If ever there was a term that defined generational difference, it’s ‘Dad Rock’.
For eons it has been used to demarcate the young from the old, the cool from the tepid and the skinny jeaned from the generous cut.
Even with my brief exposure to soap opera, I can still recall an Emmerdale teen deriding her dad for his appreciation of the Roses‘ Second Coming. It appears that for this lass, breaking into heaven was no more a gerontocratic nicety than politely knocking on heaven’s door and asking for a comfy bed.
The reason I’m getting bent out of shape, literally as it happens depending upon the time of day and weather, is because, after a lifetime of pondering (two lifetimes to some of you), I’m now in a band. Jesus, I might even be in a rock video, actually getting down with the ki… erm… ‘younger people’.
Now I’m not daft. I don’t kid myself that All Saints and contact lenses can obscure the years; said crumpled brand does indeed add a few, more acceptable, creases. Nor do I think that those in their twenties will interact with me in the same way as their peers. But what I do expect is their respect!
Not respect as in ushering me to my chair; I’m not Mr. Magoo just yet. It’s a request for a musical respect based upon a far-sightedness that some younger may have yet to cultivate.
Each of us sneers at the music their dads accumulated. But, weened on the alternative scene of the early ‘nineties and avidly dredging up the now über-cool Roxy Music vinyl from my dad’s collection as a teenager in 1986, I feel that I do transcend these boundaries. Undoubtedly this has been facilitated by the recent influx of 20th Anniversary reissues flooding the marketplace, but don’t worry, I’m not for a minute suggesting I was ‘there first’.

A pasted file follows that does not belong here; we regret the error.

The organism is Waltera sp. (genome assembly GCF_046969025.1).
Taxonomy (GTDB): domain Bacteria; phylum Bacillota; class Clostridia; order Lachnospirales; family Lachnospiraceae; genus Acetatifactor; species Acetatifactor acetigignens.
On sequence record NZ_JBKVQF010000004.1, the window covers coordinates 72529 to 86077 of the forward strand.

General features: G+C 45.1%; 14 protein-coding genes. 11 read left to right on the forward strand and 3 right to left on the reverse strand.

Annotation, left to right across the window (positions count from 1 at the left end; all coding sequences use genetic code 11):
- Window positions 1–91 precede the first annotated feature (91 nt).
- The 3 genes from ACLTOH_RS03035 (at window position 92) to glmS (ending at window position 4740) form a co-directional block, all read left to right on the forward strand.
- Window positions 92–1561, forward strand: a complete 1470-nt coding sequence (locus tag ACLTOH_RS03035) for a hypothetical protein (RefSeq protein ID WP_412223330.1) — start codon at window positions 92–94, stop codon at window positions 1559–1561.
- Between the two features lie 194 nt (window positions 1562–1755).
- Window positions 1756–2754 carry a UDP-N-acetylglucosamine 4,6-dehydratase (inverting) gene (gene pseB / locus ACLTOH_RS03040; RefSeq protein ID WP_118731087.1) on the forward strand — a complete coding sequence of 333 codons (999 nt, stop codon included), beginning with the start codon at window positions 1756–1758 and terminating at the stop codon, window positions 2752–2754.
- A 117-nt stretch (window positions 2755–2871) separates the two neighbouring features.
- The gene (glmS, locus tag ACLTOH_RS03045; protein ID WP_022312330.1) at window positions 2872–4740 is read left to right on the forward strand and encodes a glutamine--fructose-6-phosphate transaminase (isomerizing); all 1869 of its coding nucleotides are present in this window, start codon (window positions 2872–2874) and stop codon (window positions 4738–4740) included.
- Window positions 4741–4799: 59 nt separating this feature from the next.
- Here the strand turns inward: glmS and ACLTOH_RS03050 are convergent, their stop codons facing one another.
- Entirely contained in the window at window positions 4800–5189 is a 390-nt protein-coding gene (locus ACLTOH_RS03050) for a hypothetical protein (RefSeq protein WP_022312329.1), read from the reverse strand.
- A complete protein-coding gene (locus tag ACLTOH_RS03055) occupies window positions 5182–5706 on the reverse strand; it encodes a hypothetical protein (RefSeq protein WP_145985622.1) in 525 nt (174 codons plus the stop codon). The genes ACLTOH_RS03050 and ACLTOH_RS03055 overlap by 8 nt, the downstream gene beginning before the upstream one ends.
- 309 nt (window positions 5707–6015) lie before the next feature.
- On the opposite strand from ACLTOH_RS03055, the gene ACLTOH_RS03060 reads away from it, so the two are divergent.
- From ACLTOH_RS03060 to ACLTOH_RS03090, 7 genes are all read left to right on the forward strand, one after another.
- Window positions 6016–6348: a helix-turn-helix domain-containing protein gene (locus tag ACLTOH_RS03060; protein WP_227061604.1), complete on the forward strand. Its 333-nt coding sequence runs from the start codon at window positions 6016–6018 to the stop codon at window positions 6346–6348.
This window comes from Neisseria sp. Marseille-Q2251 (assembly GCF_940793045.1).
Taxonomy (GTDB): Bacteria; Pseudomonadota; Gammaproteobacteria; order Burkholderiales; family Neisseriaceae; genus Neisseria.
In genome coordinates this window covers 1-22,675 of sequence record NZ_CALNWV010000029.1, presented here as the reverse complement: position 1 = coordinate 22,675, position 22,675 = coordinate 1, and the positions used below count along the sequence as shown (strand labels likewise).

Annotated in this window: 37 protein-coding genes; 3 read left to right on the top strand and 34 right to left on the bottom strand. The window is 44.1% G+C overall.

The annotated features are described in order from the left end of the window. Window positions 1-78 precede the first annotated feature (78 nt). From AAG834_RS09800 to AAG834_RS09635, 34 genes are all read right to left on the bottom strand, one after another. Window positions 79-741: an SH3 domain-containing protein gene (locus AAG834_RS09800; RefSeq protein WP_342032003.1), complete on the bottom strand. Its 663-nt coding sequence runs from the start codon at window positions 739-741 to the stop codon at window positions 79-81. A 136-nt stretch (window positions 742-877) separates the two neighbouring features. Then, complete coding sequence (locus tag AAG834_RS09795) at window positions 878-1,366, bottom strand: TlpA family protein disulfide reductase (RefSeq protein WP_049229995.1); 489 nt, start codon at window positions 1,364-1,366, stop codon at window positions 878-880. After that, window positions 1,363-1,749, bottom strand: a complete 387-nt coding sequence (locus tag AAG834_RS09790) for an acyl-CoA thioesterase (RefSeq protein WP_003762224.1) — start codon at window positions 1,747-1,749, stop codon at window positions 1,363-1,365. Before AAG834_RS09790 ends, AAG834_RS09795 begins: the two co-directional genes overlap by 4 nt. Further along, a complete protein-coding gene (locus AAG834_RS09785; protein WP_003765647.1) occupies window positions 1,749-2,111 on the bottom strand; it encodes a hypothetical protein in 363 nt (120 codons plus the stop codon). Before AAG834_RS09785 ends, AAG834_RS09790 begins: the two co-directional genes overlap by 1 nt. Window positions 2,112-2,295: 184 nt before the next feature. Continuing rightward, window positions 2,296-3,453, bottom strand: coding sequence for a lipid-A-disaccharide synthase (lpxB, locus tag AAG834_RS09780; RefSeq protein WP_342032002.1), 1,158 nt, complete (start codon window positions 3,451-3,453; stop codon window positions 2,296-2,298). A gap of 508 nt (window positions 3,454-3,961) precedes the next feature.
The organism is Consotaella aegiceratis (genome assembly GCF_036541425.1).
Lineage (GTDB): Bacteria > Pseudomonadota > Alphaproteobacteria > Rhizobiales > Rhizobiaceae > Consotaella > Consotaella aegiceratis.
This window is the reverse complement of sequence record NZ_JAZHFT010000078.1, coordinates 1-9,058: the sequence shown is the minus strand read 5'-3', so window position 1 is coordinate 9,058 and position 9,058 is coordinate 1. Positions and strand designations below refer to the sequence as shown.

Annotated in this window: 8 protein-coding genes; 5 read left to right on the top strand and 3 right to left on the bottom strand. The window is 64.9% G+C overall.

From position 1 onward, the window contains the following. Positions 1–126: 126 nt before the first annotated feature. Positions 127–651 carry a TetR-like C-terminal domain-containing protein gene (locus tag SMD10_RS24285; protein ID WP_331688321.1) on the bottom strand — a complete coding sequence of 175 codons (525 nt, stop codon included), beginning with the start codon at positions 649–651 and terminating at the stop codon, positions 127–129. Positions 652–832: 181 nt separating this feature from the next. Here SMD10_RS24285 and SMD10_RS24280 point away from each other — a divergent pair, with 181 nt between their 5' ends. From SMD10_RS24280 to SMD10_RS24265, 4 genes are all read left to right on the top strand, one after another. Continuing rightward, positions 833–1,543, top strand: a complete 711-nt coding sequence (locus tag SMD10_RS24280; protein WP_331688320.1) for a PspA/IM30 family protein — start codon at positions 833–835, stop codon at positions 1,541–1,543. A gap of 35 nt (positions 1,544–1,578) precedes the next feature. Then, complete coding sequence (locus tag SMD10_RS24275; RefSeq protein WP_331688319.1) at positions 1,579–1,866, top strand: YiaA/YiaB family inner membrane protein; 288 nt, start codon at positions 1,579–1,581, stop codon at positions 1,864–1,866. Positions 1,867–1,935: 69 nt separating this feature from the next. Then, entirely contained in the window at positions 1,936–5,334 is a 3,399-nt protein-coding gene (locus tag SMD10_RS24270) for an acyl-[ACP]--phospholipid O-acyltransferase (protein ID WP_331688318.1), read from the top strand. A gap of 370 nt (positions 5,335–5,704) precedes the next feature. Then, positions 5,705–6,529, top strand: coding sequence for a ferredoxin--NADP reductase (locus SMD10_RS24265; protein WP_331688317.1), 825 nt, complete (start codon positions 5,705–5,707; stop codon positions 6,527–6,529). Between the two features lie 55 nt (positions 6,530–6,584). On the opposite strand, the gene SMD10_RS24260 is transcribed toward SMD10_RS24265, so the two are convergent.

We are all part of a continuum. Which is now all the more tangible: of my two bands, six out of eight members are dads or dads-to-be. We’re a bunch of discerning blokes who would probably exhibit a gutsy, collective reflux if we were asked to play Queen. The experimental side we strive to incorporate into our sound comes at the expense of lengthy guitar twiddle but it will however, still make your ears bleed.
So when I walk across a university campus — yes, I know, I’m still a student — with a guitar case on my back, please don’t sneer, or worse, report me via a Facebook ‘Spotted’ page. Just accept that, regardless of my advancing years, I’m still excited by new music and not in the middle of a mid-life crisis (once you break 25 life is a series of successive mid-life crises anyway).
So, sons and music lovers everywhere, raise a glass, mug of tea or Jägermeister — maybe not eh? — and salute the New Dad Rockers. We’re trying.
Blogged from a café.